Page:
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Contact

  • College of Arts & Sciences

    • Social Sciences Division
    • Kapelski Learning Center, Room 226
    • tel: 610-499-4365
    • fax: 610-499-4603
  • Amy Franzini, PhD

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Concentrations, Communication Studies

As students progress through our Communication Studies program, they experience a variety of learning opportunities and are mentored by our dedicated faculty to discover their personal areas of interest. This helps them select an area of concentration. 

Combined with small class sizes, these concentrations allow students to master the specific skills they need to succeed in their desired career objective after graduation.  

A 12-credit concentration is required for completion of the communication studies program at Widener.

Advertising & Public Relations

Student presenting pie chart for a public relations campaign.

Learn the basics of integrated marketing communications (IMC), from targeting audiences to understanding the strengths and weaknesses of clients and the competition. Introductory courses in public relations and advertising are complemented by an IMC writing workshop and IMC campaigns class, in addition to social media, organizational communication, and event planning classes. Students are also encouraged to take advantage of the many leadership opportunities in Widener’s PRSSA chapter.

 

Broadcasting

Student behind the camera in the TV studio.

Gain practical experience in front of the camera, on the microphone, and behind-the-scenes in our state-of-the art television studio and production suites. Students learn how to write and produce broadcast news from our adjunct instructor, NBC10’s Tim Furlong. Students with an interest in radio can practice their craft using ProTools in our state-of-the-art production suite. Broadcasting students are encouraged to complement their coursework by working with the campus television studio, Widener TV, or Widener’s streaming radio station, Widecast.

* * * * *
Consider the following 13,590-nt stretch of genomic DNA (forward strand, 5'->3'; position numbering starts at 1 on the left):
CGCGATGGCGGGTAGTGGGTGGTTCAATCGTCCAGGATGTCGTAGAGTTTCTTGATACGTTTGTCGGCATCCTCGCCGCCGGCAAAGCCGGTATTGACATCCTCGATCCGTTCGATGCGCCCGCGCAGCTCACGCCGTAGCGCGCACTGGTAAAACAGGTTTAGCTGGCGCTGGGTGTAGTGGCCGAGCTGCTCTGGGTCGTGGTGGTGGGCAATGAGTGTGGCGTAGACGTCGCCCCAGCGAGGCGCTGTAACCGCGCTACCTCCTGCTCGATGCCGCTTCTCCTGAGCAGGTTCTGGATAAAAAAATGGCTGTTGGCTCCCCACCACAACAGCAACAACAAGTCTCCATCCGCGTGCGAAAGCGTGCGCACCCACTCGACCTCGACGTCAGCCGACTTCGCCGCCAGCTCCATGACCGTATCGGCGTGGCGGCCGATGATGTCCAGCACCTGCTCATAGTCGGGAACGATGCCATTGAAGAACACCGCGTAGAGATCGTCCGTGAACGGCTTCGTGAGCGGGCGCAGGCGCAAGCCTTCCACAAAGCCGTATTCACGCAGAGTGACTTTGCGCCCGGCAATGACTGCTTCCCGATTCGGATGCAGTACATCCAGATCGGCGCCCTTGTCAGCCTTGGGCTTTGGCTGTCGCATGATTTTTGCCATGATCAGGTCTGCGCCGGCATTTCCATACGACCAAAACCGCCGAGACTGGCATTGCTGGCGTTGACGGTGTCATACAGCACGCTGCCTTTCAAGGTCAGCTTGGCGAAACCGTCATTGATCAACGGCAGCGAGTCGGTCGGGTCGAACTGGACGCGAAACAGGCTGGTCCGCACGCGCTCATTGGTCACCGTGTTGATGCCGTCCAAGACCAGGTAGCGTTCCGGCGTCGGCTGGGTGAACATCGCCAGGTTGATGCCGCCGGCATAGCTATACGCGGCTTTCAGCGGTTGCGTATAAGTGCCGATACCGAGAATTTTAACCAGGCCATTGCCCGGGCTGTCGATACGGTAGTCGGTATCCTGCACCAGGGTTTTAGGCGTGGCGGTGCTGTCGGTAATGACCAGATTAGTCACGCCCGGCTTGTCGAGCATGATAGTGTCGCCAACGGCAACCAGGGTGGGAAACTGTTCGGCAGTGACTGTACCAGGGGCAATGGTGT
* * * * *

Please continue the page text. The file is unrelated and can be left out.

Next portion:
Graphic Design

Student working on graphics project.

 Study the principles of design and their application to tell stories using visual communication. Typography, space, color, and balance are all explored in print and digital media. Courses in digital photography, web design, and layout & design provide a foundation of visual storytelling. Advanced classes in digital imaging and interactive video provide students even more design opportunities. Students are encouraged to put their skills to work on The Blue & Gold, the student multimedia news site. 

 

Film Studies

Student using clapboard to set up a take for TV show.

Students learn cinematography, storytelling, and editing and create pieces using industry-standard equipment. Students find their storytelling voices in screenwriting and directing classes. They have opportunities to take their filmmaking skills to a higher level through editing class and learn sound and color correction and more in classes like Visual Effects for Film and Television. Check out film studies’ alumnus Danny Corey’s ’07 YouTube Channel.

 

 

Multimedia Journalism

Student taking notes for developing a multimedia story.

Write, edit, and disseminate different kinds of stories through various multimedia platforms. Learn the basics of journalism, as well as how to write for broadcast platforms. Specialized journalism writing classes in feature writing prepare students to write across media platforms, from magazines to websites, blogs to newspapers. Students are strongly encouraged to take additional classes in editing and to put their skills to use with The Blue & Gold, Widener’s student media site.